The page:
Author: Kurt Helin

Los Angeles Lakers v Minnesota Timberwolves

PBT’s Sunday NBA Winners/Losers: Kobe Bryant reaches another milestone


Every night the NBA can be a cold hard reality — there are winners, there are losers. It’s the nature of the game. We know you are busy and can’t keep up with every game, so we’re here to bring you the best and worst of the NBA each week night. Here’s what you missed while thinking maybe Ariana Grande’s ego has gotten a little too big

source:  Kobe Bryant. Say what you will about Kobe — he remains the most divisive player in the league — passing Michael Jordan on the NBA’s all-time scoring list is a serious accomplishment. Something Kobe did Sunday night from the free throw line. It speaks to playing at a high level for an extended period of time, it speaks to a guy working hard to get the most out of his natural ability. Nobody has worked harder at their craft, nobody has gotten more out of themselves than Kobe Bean Bryant. Oh, and by the way, he scored 26 on the night to lead the Lakers to their third straight win.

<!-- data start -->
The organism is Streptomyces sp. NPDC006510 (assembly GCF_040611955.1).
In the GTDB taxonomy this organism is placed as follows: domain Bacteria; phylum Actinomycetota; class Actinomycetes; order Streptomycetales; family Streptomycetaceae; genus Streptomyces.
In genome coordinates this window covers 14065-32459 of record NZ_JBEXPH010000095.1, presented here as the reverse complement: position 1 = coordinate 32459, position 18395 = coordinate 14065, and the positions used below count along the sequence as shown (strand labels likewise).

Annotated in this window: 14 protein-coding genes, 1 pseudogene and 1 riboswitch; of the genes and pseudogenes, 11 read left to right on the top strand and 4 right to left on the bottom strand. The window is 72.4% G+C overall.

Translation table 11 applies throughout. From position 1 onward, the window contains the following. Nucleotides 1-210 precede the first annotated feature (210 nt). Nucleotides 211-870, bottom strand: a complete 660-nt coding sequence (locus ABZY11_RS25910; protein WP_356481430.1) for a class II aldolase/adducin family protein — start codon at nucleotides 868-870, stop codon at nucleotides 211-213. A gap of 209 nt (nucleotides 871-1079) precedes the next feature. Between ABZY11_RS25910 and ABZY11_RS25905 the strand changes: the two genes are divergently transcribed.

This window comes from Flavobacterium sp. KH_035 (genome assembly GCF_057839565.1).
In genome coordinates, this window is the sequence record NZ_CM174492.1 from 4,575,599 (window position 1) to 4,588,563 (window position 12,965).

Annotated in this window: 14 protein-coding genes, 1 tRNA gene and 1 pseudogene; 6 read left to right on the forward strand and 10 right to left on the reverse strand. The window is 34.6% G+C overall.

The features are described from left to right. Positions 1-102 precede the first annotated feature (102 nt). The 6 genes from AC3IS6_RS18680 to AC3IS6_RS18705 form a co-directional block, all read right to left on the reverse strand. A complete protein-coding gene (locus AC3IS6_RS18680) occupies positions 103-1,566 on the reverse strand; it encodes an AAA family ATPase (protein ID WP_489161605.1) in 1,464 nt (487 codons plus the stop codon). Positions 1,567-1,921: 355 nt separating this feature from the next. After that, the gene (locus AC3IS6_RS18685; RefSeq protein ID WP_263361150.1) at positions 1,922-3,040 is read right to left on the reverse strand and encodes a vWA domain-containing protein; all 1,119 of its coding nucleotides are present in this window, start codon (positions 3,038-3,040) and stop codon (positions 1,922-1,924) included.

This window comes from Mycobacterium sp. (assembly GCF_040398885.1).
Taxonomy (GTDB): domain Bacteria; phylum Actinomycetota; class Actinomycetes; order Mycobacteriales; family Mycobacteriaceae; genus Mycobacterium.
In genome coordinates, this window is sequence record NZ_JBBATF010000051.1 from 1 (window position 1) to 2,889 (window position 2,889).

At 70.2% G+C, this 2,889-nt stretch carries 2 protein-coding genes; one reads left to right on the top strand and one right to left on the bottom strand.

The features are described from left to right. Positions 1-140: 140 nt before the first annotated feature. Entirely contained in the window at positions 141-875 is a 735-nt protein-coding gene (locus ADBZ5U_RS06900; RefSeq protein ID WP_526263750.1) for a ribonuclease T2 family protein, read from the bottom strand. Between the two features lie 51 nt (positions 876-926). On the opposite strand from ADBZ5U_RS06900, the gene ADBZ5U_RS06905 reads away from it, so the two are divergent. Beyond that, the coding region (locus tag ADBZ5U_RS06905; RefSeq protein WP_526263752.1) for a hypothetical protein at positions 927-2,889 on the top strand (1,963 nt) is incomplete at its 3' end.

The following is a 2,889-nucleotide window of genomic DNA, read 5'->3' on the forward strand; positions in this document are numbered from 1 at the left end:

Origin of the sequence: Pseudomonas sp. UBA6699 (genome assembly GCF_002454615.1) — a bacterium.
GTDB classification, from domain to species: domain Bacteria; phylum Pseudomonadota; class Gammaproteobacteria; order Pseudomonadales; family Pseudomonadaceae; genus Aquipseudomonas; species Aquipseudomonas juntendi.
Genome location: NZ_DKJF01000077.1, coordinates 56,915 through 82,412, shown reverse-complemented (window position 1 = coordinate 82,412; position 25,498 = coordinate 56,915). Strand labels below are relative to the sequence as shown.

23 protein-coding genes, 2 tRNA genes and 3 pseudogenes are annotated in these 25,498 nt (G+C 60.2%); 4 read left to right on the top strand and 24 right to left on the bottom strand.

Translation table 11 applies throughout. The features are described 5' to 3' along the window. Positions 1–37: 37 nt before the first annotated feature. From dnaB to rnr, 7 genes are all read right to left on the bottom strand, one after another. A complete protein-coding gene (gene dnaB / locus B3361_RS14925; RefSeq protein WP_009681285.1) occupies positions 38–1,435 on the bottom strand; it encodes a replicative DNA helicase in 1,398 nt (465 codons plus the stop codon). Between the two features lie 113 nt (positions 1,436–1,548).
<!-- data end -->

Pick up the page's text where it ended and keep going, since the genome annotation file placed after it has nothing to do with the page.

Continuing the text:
source:  Sacramento Kings. They didn’t even play Sunday yet they made the list because after an 11-13 start — which most considered ahead of expectations, especially since DeMarcus Cousins missed the last nine games — they fired coach Mike Malone. This was a philosophical thing — owner Vivek Ranadivé and his trusted advisor Chris Mullin wanted a more up-tempo offense than Malone gave them. Fair enough, the owner should be able to guide the team’s direction that way. But then why hire Malone in the first place — this was a guy that helped design an offense in Cleveland to get LeBron James to play slow down ball. You hired him then are shocked he didn’t want to run more? This feels like they have a guy in mind (George Karl?) and were clearing the decks early. (Tyrone Corbin will coach the Kings the rest of the season but he may want to have that resume updated for next summer.)